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Deeply held beliefs continue to split nation

As I sit at my keyboard, my mind wanders to national events. What’s going on? Will our president be the president by the holidays? How will the stock market be?

I haven’t lived in such uncertain times since the early ’70s, when I lived in Washington, D.C. Day after day, Washington Post headlines bore the latest bad news from a shadow figure named Deep Throat. Bad news about Richard Nixon, who I had voted for. Finally, Republican leadership went to the president and told him he must resign, or he would certainly become the first president ever removed from office.

Times are very different now, it seems to me. Today, most put their own party members first above all else. Reds and blues are like armed camps. TV news media tell us different stories about the same events.

Happily, it seems our friendly Boulder City folks have largely risen above that. I know lots of people around town, but mostly I couldn’t tell you which camp their spears are resting in. They do have opinions, but they don’t air them with neighbors. That is the main reason I’ve never talked here about state or national politics.

I can’t see how we will ever come to peace. Every new revelation causes the offended side to cry “fake news.” If we refuse to believe, then we can never agree.

Recently, I’ve been thinking about an unthinkable word. Secession. I know. Crazy, right? But look at a color-coded map of the red states from recent elections; compare this to a map of the seceding states in 1861. Ignoring some states that were not states back then, the maps are virtually identical. The mindsets of North and South were fundamentally different back then, and they still are 160 years later.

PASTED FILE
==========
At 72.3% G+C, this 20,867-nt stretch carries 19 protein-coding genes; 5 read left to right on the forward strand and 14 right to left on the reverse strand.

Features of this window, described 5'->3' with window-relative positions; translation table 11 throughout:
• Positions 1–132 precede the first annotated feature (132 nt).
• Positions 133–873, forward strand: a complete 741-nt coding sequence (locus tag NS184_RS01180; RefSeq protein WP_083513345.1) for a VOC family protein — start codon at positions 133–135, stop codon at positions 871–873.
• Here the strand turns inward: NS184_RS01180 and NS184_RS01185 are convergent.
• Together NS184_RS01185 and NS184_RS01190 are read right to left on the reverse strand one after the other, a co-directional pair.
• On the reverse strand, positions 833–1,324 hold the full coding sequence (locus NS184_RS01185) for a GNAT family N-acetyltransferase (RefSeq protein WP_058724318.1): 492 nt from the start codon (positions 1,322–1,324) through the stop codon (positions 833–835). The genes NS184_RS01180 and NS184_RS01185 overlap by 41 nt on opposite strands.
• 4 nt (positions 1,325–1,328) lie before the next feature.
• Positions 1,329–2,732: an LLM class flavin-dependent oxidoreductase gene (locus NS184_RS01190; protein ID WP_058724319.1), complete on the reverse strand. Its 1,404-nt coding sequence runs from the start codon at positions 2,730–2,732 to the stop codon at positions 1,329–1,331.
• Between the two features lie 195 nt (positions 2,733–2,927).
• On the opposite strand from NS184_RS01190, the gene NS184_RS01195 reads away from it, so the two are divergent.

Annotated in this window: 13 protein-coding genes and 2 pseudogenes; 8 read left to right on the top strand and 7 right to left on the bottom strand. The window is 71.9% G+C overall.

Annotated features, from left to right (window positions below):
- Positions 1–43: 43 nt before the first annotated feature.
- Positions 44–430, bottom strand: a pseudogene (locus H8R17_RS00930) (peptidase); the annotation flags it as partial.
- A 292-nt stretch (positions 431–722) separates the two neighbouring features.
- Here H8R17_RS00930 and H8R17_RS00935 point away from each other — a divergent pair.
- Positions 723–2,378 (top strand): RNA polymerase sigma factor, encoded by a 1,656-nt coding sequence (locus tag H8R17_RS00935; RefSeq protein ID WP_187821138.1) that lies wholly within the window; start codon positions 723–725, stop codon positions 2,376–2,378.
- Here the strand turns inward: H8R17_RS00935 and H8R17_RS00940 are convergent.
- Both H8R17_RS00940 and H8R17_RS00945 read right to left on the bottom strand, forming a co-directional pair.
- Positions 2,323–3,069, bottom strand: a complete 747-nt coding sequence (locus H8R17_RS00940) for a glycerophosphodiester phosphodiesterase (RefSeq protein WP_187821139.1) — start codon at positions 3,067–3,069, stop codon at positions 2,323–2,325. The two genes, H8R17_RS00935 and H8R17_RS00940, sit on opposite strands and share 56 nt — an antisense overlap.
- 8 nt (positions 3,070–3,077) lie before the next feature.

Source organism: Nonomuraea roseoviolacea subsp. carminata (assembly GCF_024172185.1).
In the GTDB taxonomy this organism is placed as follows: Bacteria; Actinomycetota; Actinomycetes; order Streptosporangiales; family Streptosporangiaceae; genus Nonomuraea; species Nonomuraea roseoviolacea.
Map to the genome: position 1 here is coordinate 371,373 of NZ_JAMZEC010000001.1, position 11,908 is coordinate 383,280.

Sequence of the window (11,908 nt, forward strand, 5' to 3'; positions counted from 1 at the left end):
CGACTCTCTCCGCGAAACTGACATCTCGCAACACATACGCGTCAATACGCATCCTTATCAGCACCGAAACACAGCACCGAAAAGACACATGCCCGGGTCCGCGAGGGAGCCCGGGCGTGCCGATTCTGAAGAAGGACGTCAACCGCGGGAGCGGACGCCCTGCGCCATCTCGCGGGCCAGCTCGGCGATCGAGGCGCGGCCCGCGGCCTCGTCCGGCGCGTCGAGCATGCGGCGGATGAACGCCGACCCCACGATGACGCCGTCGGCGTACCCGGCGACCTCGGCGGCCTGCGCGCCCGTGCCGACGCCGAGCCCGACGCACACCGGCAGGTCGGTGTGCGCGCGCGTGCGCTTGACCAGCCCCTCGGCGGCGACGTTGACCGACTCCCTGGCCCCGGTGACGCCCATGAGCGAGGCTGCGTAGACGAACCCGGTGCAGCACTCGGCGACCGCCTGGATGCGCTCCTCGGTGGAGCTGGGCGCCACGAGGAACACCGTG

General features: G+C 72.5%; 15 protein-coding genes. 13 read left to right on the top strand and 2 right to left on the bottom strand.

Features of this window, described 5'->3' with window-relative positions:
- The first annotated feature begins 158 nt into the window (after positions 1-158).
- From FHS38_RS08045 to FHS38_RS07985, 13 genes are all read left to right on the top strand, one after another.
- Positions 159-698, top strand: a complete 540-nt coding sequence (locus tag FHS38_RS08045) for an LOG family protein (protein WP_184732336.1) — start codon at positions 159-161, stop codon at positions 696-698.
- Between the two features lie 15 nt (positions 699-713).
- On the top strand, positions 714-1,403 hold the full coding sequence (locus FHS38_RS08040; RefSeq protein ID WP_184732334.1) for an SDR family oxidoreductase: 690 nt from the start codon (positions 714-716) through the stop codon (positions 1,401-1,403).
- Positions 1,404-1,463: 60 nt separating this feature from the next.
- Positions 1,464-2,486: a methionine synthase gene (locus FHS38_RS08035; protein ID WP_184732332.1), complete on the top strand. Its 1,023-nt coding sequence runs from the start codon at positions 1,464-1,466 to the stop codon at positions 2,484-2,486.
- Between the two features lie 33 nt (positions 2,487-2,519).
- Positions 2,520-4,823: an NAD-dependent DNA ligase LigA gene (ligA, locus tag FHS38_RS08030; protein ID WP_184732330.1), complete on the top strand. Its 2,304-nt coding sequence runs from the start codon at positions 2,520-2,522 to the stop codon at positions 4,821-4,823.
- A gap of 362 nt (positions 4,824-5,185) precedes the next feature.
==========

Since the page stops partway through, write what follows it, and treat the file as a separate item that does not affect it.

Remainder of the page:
I wonder if we won’t start hearing that unthinkable word soon from those who lose the current battle. I’m not predicting that, just wondering if it might loom its ugly head. I am most certainly not wishing for it. Since I have lived nearly eight decades in five Northern states and am within weeks of calling the former Confederacy my home for life, this would be an insane time for me to advocate secession.

I did a Wiktionary on the word “secession” to be sure I spelled it right. I was shocked. Secession is like a dirty word in American English. A totally unused term. The computer wanted to redirect me to the word “succession.”

But Wikipedia gives the word plenty of text, and I learned two things that had never occurred to me in my entire Yankee-born and educated life.

President Thomas Jefferson, in 1816, said: “If any state in the union will declare that it prefers separation … to a continuance in union, I have no hesitation in saying, ‘let us separate.’ I would rather the states should withdraw.”

Then President James Buchanan, in a message to Congress just four months before the attack on Fort Sumter, said, “The fact is that our Union rests upon public opinion, and can never be cemented by the blood of its citizens shed in civil war. If it cannot live in the affections of the people, it must one day perish. … The sword was not placed in their (Congress) hand to preserve it by force.”

Here is another lesson I never bothered to learn in Northern schools. Buchanan did not run for a second term in the 1860 election. After Abraham Lincoln won but had not yet taken office, President Buchanan never once contested the state’s right to secede.

If either Jefferson or Buchanan had been president in 1861, it is very likely the seven Confederate states would have formed a separate nation without the shedding of 700,000 American lives. It was the new president’s choice to take up the sword.

Had the South been allowed to secede peacefully, the primary divisive issue of slavery could not have long survived. Human bondage was outlawed in virtually every part of the world ages ago. Then, would the states have reunited? Or would we have remained divided over some of the other deep cultural differences that still seem to lie between us?

Dave Nelson retired to Boulder City in 2003 after a career with the FICO score company. He is vice president for the local Sons of Norway.

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